For more than a century, the Nelson Township property was a Christmas tree farm with a modest house and a German-style bank barn built into a hillside. But when Robert and Marcia Williams purchased the property in 2006, the early-1900s barn had become a dilapidated shell of rotting timbers with a sagging slate roof. Still the couple saw great potential for the relic. In 2009, they began the process of turning it into a party barn where family and friends could gather. Before any restoration could happen, the barn had to be stabilized, a clay road cleared and the structure moved a quarter-mile by truck to behind the main house, which was also rebuilt. “They were fearless to take on this project,” says Ed Wurm Sr., co-owner of Classic Homes of Ohio in Aurora, which served as the contractor on the 18-month renovation.
Designed by Washington, D.C.-based Blackburn Architects, the reimagined space blends historic details with modern conveniences such as a large kitchen for entertaining, a family room with a stone fireplace, two bedrooms and two loft-style day rooms. “It’s a family legacy property that is quite special to us,” says Evan Williams, whose parents Bob and Marsha have both passed away in the last three years. Evan’s younger brother Tom lives in the barn now. Set by a pond and framed in pine trees, it makes a perfect location for an annual holiday party filled with cousins, uncles, aunts and good friends. “We have a lot of good memories in the barn,” Evan says. “We’re keeping it a living memory.”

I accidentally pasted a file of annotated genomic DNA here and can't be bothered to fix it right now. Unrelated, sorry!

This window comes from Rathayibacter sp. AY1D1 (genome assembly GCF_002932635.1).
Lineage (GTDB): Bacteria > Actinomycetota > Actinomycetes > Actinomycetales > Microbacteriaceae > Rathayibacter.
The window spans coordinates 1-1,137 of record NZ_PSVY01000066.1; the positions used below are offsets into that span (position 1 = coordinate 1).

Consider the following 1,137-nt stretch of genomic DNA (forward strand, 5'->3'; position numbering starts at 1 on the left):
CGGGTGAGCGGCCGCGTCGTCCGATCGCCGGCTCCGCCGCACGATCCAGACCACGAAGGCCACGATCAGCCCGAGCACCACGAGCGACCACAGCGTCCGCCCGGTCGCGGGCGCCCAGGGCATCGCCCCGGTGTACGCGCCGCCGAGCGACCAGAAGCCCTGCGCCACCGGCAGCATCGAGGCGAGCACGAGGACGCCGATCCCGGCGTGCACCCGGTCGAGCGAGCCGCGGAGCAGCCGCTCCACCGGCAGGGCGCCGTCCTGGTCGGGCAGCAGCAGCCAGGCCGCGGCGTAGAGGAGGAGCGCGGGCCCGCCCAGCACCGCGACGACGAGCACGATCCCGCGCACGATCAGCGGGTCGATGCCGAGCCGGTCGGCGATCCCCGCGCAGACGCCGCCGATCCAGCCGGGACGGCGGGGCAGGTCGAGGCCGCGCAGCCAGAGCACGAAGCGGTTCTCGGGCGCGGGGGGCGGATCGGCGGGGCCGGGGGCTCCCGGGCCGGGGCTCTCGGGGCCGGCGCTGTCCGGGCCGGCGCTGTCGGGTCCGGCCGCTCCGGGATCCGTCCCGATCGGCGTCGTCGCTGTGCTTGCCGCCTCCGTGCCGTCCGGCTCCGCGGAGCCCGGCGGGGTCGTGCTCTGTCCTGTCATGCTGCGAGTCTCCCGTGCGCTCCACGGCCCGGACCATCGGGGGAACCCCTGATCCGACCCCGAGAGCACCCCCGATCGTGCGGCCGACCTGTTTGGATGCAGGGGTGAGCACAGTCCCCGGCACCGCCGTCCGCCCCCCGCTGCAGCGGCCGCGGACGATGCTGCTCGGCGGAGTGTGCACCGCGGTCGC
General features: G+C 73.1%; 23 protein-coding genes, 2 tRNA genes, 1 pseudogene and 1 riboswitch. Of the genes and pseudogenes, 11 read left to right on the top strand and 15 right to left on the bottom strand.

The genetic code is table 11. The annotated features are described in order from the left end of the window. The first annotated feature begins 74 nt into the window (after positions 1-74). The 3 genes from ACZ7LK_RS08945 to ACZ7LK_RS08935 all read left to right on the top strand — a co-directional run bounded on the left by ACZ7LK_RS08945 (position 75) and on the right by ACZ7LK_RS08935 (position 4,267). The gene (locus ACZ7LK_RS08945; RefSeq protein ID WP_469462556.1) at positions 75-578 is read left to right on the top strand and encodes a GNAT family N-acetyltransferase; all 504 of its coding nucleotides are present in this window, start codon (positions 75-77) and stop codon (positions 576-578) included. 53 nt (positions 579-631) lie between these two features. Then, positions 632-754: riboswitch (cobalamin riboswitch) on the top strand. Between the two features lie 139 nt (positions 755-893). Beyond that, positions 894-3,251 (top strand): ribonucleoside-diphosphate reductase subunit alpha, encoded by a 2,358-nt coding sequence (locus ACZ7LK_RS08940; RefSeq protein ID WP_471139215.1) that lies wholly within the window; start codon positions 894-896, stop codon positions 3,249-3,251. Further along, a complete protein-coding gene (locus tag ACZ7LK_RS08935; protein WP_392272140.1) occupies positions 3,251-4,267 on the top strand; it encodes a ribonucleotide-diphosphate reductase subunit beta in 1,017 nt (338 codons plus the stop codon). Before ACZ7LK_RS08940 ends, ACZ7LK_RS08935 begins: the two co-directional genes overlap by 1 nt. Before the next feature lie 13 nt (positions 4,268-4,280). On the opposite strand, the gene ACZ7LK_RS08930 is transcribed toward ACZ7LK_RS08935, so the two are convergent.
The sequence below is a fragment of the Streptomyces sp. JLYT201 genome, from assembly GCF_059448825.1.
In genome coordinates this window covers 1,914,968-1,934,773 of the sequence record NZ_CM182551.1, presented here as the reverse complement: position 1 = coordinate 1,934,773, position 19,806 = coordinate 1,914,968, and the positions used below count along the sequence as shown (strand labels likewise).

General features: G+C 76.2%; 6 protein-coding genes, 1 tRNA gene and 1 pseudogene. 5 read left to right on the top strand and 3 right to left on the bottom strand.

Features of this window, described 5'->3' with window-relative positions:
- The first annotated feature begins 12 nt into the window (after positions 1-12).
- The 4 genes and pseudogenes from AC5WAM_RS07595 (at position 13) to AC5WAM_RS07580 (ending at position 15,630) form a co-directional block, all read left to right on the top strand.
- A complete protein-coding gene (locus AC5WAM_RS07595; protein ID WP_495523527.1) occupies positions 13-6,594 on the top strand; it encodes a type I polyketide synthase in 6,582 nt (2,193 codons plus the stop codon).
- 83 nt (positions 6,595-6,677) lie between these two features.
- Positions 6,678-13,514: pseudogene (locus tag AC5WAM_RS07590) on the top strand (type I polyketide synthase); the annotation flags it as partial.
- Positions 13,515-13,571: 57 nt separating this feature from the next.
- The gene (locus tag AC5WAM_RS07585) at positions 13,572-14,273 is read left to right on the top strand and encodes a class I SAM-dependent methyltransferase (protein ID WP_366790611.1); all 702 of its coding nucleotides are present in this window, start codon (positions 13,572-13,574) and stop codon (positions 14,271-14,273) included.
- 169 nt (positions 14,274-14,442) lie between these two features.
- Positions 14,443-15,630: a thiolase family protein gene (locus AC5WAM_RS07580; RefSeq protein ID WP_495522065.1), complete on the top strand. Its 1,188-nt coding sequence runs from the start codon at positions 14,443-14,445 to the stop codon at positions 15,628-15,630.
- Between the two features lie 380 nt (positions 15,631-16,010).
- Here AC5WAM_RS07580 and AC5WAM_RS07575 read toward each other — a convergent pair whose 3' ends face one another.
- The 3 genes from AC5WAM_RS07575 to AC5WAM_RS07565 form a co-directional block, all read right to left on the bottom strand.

Outside In: Most of the original oak wall panels were saved and refinished. To properly insulate the barn and wire it for modern living, structurally insulated panels were fixed to the outside barn walls. Then, new paneling was laid on top to create a fresh exterior painted a traditional barn-red. “When you’re inside, you see the old structure,” says architect John Blackburn.
Solid foundation: A patchwork of flooring was removed from the old barn. But a layer of wormy chestnut was refurbished to make kitchen cabinets, sliding barn doors and a dining table. Similarly, the 500-pound sandstone slabs from the original foundation were cut into veneers for the new base and crafted onto the fireplace. “You can’t get that charm with special effects,” says Ed Wurm Sr. “You have to use the real material on the inside.”
Iron works: While much of the original iron hardware remains throughout the barn, Marsha Williams worked with ironsmith Gary Worshing to create a steel stair rail that reflects the property’s pine saplings and their twiggy character. The railing’s overall structure resembles rock ledges, mimicking the feel of nearby Nelson Ledges.
Lofty inspiration: Lofts positioned on the right and left sides of the barn leave the center open to the ceiling and respect the barn’s design. Original loft ladders were left intact as decorative elements and working ladders were constructed from the barn’s original subfloor. “You get the full feel of the barn,” says Classic Homes’ co-owner Ed Wurm Jr.